4G costs carriers less to deliver than 3G, so why does it cost more?

May 12, 2014
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AT&T 4G LTE Logo

Did you know that when you upgrade your phone to your wireless providers’ 4G network, you are actually helping your wireless provider financially? Wireless providers’ 4G networks are cheaper to deliver for cellular carriers. So, why do you end up paying more for using the 4G network than on the slower 3G service?

ReadWrite did a fantastic story detailing the way that wireless providers have blatantly lied (with help from the International Telecommunications Union) about what a 4G phone actually gets you as the “real” definition of 4G are download speeds of 1 gigabit per second in a fixed location and 100 megabits per second while in motion.

LTE Open Signal QzProd

Although the story goes into great detail about the difference between 4G and 3G networks, the bottom line is that carriers are delivering significantly more speeds at half the cost/effort.

Foremost, the ability to slap “4G LTE” onto devices helps sell smartphones and make fun television commercials. Second, consumers want “4G,” even if they don’t actually know quite what that means. The carriers are delivering faster service with higher margins, and pocketing the rest of the money from users who think it’s a deal. After all, doesn’t it just make sense to you to pay as much or more for better service than you were getting? – ReadWrite.com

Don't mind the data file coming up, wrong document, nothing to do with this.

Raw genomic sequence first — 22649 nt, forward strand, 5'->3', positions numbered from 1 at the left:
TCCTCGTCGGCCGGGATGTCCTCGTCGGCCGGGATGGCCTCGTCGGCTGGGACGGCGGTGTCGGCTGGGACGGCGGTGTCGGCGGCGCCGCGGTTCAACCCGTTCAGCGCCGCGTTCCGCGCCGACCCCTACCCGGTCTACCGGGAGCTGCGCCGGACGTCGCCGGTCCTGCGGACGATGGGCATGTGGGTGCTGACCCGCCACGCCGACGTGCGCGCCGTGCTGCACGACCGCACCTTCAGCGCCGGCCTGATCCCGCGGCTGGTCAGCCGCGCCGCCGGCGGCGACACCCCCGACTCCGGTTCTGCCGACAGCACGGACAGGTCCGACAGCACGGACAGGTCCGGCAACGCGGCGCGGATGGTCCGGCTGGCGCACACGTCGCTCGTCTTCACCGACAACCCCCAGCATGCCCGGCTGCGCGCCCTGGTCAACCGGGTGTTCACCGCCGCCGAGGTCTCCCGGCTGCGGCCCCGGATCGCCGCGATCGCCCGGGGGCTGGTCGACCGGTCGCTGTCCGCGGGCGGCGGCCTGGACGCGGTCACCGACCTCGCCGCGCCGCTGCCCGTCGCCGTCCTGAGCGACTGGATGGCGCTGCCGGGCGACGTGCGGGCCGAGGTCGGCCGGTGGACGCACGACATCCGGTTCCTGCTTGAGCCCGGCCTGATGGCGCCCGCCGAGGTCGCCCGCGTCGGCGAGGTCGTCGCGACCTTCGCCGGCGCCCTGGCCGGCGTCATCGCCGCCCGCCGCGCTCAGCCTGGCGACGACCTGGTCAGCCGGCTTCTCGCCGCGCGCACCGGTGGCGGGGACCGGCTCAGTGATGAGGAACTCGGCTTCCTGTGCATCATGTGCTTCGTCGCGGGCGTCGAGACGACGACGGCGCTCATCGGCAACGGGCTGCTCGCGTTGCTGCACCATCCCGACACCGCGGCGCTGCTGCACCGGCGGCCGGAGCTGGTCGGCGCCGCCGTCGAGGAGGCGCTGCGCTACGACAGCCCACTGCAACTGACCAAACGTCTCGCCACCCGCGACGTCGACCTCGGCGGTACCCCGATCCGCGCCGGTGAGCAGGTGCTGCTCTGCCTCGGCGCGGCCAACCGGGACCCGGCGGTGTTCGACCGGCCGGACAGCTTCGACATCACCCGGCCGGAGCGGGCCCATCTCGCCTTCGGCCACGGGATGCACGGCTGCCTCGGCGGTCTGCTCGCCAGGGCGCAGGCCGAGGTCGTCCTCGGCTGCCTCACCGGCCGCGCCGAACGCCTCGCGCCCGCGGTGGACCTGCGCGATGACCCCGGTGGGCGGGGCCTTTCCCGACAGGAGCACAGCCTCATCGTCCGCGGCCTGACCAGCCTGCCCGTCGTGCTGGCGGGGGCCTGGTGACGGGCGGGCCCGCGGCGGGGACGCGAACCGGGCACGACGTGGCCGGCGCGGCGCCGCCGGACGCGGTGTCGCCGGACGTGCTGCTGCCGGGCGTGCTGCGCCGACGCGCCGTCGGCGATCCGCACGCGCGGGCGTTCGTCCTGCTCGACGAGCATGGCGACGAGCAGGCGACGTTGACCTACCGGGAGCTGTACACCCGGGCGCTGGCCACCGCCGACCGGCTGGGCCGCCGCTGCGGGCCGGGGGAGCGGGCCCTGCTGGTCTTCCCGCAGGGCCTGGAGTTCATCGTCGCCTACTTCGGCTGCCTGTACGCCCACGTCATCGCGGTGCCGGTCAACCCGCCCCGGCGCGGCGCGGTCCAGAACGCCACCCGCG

People in the United States pay considerably more for cellular plans with just 500MB of data than almost every other country.

Essentially, the U.S. carriers are able to gouge consumers even though the cost per bit on their networks is technically going down over time. The carriers will contend that they need to charge what they do because they investing in the infrastructure of the country. But once all the base stations are built, all the backhaul is optimized, will prices actually go down? – ReadWrite.com

smartphone average monthly bill cost Business Insider

The chances of consumers paying less for their services in the future are slim to none. Most, if not all, of the big players in the wireless industry have put millions into lobbying in Washington DC. Verizon and AT&T seem able to convince many that their manufactured spectrum crisis is about to pull down the economy unless they can merge with rivals companies.

So, while our wireless networks may not be the fastest or cheapest, they do make more money than any of their overseas counterparts. A report by analyst Chetan Sharma shows that in 2014 the United States will become the first nation to cross the $100 billion mark in annual mobile data revenues. The report also notes that 2013 was the first time data revenues exceeded voice revenues ($24.8 billion in the fourth quarter).

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